The Los Angeles Conservancy is out with its preservation award winners for the 27th year. Of the residential restoration of the Eastern Columbia building downtown, they say: "Magnificent yet long neglected, one of Los Angeles Art Deco jewels was adapted from commercial space into elegant condominiums, breathing new life into a beloved landmark and furthering the renaissance of historic downtown." Flickr photo is by Jim Winstead. List of winners after the jump.
LOS ANGELES, March 27, 2008 -- The Los Angeles Conservancy has announced the recipients of its 27th annual Preservation Awards, which recognize outstanding achievement in the field of historic preservation. As always, this years winning projects reflect a wide range of efforts to preserve L.A. Countys architectural heritage. This was a particularly competitive year with a number of excellent projects, said Linda Dishman, the Conservancys executive director. We applaud the winners, as well as everyone who works so hard, year in and year out, to preserve greater L.A.s cultural heritage.
The winners are:
Presidents Award: Gibson, Dunn & Crutcher LLP -- Each year, the president of the Conservancys Board of Directors presents an award for special achievement in historic preservation. This years Presidents Award honors the law firm of Gibson, Dunn & Crutcher for nearly twenty years of pro bono legal assistance and volunteer leadership -- particularly, for seeing us through the final phase of the long fight to preserve the Ambassador Hotel. Although we ultimately could not save the hotel from demolition, Gibson Dunn made it possible for the Conservancy to sustain the fight and secure much-needed funding for preservation at historic schools throughout Los Angeles.
Media Award: The Young and the Restless -- The highest-rated daytime drama on American television has introduced millions of people to preservation in the past year. In a storyline involving a development that threatened historic buildings, The Young and the Restless had key characters fight for preservation as a way to revitalize a community. This one bold stroke conveyed the value of historic resources to an entire nation through popular culture, a vital element in creating a true preservation ethic.
Claremont Packing House, Claremont -- The last visible link to Claremonts pioneering history in the citrus industry was transformed into a thriving center for arts, entertainment, retail, and community services, becoming a model of adaptive reuse and an anchor for revitalization.
The Eastern Columbia, Downtown Los Angeles -- Magnificent yet long neglected, one of Los Angeles Art Deco jewels was adapted from commercial space into elegant condominiums, breathing new life into a beloved landmark and furthering the renaissance of historic downtown.
Ennis House Stabilization and Restoration, Los Feliz -- Frank Lloyd Wrights 1924 Ennis House, the last and grandest of the four textile block homes he designed in Los Angeles, suffered severe deterioration until three organizations joined forces to stabilize the structure and launch its restoration.
Historic Homeowners Education Program, City of Los Angeles -- New multilingual publications demystify Los Angeles historic districts and offer clear, easy-to-use guidelines for the proper maintenance of historic properties, illustrating that preservation is practical and motivating new audiences to take pride in their architectural heritage.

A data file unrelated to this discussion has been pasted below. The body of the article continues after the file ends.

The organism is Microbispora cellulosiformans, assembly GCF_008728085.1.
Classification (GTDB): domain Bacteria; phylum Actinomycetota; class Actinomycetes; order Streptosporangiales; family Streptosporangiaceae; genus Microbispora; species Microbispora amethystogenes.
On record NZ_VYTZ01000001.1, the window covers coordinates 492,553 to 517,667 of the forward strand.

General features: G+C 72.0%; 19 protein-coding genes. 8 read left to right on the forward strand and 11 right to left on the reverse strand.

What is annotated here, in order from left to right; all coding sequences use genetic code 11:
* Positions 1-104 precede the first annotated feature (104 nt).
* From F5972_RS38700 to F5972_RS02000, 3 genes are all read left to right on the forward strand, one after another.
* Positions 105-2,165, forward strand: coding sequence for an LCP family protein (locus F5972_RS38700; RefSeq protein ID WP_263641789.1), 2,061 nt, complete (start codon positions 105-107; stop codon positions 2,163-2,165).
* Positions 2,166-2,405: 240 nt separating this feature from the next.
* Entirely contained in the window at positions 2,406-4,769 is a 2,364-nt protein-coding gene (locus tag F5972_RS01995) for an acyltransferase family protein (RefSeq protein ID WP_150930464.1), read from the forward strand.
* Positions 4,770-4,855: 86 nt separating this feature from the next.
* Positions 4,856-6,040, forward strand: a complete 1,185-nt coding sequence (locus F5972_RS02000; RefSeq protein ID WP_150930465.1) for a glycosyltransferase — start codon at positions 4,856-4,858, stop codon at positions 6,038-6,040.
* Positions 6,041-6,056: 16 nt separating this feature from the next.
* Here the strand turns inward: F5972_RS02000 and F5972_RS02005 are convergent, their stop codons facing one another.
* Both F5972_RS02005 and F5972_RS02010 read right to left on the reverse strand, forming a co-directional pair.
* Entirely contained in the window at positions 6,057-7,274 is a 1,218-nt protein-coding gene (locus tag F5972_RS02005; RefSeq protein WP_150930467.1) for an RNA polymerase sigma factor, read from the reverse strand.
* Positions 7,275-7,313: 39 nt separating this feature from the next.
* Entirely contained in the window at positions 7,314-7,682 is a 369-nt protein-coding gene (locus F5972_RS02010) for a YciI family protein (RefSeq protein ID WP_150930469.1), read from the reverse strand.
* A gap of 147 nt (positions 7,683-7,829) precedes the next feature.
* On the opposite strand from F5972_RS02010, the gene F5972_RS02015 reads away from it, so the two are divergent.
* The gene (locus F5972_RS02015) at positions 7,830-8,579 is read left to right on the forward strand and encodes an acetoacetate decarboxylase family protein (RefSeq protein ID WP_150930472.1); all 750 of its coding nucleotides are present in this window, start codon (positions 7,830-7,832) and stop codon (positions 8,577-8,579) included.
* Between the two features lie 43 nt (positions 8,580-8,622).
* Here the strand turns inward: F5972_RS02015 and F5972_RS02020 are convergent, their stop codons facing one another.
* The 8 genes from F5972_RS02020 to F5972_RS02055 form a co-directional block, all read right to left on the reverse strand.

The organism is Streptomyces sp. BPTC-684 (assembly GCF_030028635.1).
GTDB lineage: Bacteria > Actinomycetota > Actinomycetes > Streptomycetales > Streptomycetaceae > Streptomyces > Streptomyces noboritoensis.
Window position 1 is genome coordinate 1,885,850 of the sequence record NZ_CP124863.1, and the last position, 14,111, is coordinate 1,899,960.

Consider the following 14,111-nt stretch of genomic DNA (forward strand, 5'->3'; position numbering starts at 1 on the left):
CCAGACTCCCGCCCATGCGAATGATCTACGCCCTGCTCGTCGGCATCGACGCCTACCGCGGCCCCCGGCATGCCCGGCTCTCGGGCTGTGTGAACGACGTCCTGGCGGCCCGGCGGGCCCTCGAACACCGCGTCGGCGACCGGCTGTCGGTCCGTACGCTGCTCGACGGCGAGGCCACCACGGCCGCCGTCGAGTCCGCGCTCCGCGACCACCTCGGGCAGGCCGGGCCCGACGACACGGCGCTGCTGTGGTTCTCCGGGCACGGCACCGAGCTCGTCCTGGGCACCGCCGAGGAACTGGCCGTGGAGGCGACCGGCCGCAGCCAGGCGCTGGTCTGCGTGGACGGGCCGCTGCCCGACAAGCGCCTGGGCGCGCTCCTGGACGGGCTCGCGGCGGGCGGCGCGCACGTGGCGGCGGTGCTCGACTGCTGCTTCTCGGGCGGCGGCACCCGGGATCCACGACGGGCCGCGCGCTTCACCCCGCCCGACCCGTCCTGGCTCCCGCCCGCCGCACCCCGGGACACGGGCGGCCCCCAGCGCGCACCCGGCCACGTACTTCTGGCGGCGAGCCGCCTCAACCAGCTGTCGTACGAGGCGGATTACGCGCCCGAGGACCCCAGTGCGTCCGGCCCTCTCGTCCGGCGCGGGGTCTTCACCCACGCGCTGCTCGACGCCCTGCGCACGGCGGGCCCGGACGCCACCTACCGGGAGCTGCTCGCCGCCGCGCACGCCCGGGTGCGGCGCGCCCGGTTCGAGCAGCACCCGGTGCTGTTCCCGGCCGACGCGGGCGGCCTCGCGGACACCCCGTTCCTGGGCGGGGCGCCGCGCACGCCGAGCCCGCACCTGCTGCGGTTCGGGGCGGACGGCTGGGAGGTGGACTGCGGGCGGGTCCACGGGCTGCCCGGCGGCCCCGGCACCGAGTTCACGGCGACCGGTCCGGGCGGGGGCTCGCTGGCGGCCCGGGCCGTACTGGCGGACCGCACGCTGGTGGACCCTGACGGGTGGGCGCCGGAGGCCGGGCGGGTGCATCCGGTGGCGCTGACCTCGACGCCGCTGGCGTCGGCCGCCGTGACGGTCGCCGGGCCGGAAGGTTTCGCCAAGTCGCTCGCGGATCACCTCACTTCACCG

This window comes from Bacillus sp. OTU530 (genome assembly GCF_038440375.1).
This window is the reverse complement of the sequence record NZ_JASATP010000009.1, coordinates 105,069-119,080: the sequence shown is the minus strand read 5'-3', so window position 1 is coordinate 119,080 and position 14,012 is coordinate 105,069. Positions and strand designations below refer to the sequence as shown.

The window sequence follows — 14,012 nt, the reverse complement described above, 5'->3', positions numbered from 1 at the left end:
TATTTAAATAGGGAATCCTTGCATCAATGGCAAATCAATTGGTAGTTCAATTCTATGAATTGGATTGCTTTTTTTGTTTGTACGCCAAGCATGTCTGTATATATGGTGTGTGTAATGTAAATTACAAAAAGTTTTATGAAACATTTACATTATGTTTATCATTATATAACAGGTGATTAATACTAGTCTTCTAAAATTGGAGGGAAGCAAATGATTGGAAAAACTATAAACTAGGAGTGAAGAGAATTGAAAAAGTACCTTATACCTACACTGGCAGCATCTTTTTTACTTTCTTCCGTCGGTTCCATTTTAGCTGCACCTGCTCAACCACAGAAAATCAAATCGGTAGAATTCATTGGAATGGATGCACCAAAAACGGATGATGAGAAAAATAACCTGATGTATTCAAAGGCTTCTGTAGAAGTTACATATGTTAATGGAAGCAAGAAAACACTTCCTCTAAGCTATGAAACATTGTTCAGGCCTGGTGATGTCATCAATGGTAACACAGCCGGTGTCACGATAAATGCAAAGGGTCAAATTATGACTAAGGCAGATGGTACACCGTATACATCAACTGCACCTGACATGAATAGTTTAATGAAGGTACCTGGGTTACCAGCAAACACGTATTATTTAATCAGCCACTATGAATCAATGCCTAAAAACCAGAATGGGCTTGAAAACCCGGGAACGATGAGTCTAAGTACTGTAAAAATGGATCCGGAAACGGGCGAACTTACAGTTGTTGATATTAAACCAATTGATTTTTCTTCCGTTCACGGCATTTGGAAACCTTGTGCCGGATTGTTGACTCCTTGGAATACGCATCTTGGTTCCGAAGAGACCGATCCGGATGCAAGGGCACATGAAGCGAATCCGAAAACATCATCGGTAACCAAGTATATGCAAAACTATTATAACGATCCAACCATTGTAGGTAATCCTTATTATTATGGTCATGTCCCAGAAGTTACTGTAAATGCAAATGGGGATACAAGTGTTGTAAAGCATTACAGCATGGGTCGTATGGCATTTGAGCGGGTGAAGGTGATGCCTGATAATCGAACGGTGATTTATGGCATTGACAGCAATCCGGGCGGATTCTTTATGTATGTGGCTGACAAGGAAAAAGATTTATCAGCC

History of Transportation Mural, Inglewood -- A small group of dedicated citizens worked with city officials to rescue, restore, and relocate a rare Works Progress Administration mural depicting the areas early transportation history, getting the community deeply involved and providing a new source of civic pride.
The Maltman Bungalows, Silver Lake -- A historic bungalow court (one of many that are vulnerable to demolition) was preserved through the creative use of a new city ordinance, providing quality housing for first-time homebuyers as well as a model for sustainable, higher-density development.
Pasadena City Hall Seismic Upgrade and Rehabilitation -- A ten-year, $80 million project painstakingly upgraded a highly significant monument of civic architecture, retaining and restoring its historic features while exceeding seismic standards and serving as a model of sustainable design.
The Conservancy will present the awards at a luncheon on Thursday, May 8 at downtowns Millennium Biltmore Hotel Los Angeles. The luncheon will be sponsored by City National Bank for the eighth consecutive year. Tickets are $125; group sales are available. For more information, e-mail firstname.lastname@example.org or call (213) 623-2489.
Since 1982, the Conservancy has given more than 200 Preservation Awards to recipients ranging from community grassroots efforts to major development projects. Eligible projects encompass restoration, rehabilitation, adaptive reuse, historic landscape projects, and efforts to advance preservation planning, education, or program development.
Winners are selected by an independent jury of leading experts in architecture, historic preservation, and community development. This years jury included: (chair) Lauren Weiss Bricker, Ph.D., associate professor of architecture at California State Polytechnic University, Pomona; Carolyn Doepke Bennett, landscape historian with Nancy Goslee Power & Associates; Cedd Moses, president of 213 Inc.; Juan John R. Noguez, councilmember for the City of Huntington Park; and Arturo Yanez, AIA, founding partner of fsy Architects.
The Los Angeles Conservancy is a nonprofit membership organization that works through education and advocacy to recognize, preserve, and revitalize the historic architectural and cultural resources of Los Angeles County. What began as a volunteer group in 1978 now has more than 7,000 members, making the Conservancy the largest local organization of its kind in the U.S.